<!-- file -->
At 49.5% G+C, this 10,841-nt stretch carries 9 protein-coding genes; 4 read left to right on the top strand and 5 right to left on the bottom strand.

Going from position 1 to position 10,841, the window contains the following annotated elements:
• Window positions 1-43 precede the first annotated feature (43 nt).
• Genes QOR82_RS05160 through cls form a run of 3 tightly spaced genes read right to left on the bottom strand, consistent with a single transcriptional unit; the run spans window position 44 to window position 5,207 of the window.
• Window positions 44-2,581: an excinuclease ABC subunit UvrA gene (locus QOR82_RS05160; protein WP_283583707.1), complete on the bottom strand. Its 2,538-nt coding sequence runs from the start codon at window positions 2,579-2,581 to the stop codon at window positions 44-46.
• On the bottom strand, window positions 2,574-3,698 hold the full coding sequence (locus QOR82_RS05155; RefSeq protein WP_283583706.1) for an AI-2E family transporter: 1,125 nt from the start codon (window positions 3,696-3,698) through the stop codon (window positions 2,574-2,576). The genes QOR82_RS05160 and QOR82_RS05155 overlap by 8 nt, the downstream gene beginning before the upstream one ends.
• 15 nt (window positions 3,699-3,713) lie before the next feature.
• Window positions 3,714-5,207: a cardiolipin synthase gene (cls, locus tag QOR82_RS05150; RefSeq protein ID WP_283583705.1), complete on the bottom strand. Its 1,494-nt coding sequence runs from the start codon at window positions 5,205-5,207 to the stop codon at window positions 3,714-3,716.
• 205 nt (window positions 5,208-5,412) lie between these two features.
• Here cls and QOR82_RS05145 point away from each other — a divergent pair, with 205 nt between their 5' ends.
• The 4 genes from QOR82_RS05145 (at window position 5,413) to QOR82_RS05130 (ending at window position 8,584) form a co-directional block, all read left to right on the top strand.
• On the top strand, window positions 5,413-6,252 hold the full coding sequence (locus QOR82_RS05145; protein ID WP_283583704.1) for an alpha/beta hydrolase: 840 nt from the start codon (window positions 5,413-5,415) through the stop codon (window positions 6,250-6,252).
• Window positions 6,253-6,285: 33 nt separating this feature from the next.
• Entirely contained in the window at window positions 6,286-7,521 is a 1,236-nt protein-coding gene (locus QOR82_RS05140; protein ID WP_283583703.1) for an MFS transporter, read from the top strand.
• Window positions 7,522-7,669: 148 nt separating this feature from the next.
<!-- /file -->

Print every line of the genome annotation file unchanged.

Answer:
At 49.5% G+C, this 10,841-nt stretch carries 9 protein-coding genes; 4 read left to right on the top strand and 5 right to left on the bottom strand.

Going from position 1 to position 10,841, the window contains the following annotated elements:
• Window positions 1-43 precede the first annotated feature (43 nt).
• Genes QOR82_RS05160 through cls form a run of 3 tightly spaced genes read right to left on the bottom strand, consistent with a single transcriptional unit; the run spans window position 44 to window position 5,207 of the window.
• Window positions 44-2,581: an excinuclease ABC subunit UvrA gene (locus QOR82_RS05160; protein WP_283583707.1), complete on the bottom strand. Its 2,538-nt coding sequence runs from the start codon at window positions 2,579-2,581 to the stop codon at window positions 44-46.
• On the bottom strand, window positions 2,574-3,698 hold the full coding sequence (locus QOR82_RS05155; RefSeq protein WP_283583706.1) for an AI-2E family transporter: 1,125 nt from the start codon (window positions 3,696-3,698) through the stop codon (window positions 2,574-2,576). The genes QOR82_RS05160 and QOR82_RS05155 overlap by 8 nt, the downstream gene beginning before the upstream one ends.
• 15 nt (window positions 3,699-3,713) lie before the next feature.
• Window positions 3,714-5,207: a cardiolipin synthase gene (cls, locus tag QOR82_RS05150; RefSeq protein ID WP_283583705.1), complete on the bottom strand. Its 1,494-nt coding sequence runs from the start codon at window positions 5,205-5,207 to the stop codon at window positions 3,714-3,716.
• 205 nt (window positions 5,208-5,412) lie between these two features.
• Here cls and QOR82_RS05145 point away from each other — a divergent pair, with 205 nt between their 5' ends.
• The 4 genes from QOR82_RS05145 (at window position 5,413) to QOR82_RS05130 (ending at window position 8,584) form a co-directional block, all read left to right on the top strand.
• On the top strand, window positions 5,413-6,252 hold the full coding sequence (locus QOR82_RS05145; protein ID WP_283583704.1) for an alpha/beta hydrolase: 840 nt from the start codon (window positions 5,413-5,415) through the stop codon (window positions 6,250-6,252).
• Window positions 6,253-6,285: 33 nt separating this feature from the next.
• Entirely contained in the window at window positions 6,286-7,521 is a 1,236-nt protein-coding gene (locus QOR82_RS05140; protein ID WP_283583703.1) for an MFS transporter, read from the top strand.
• Window positions 7,522-7,669: 148 nt separating this feature from the next.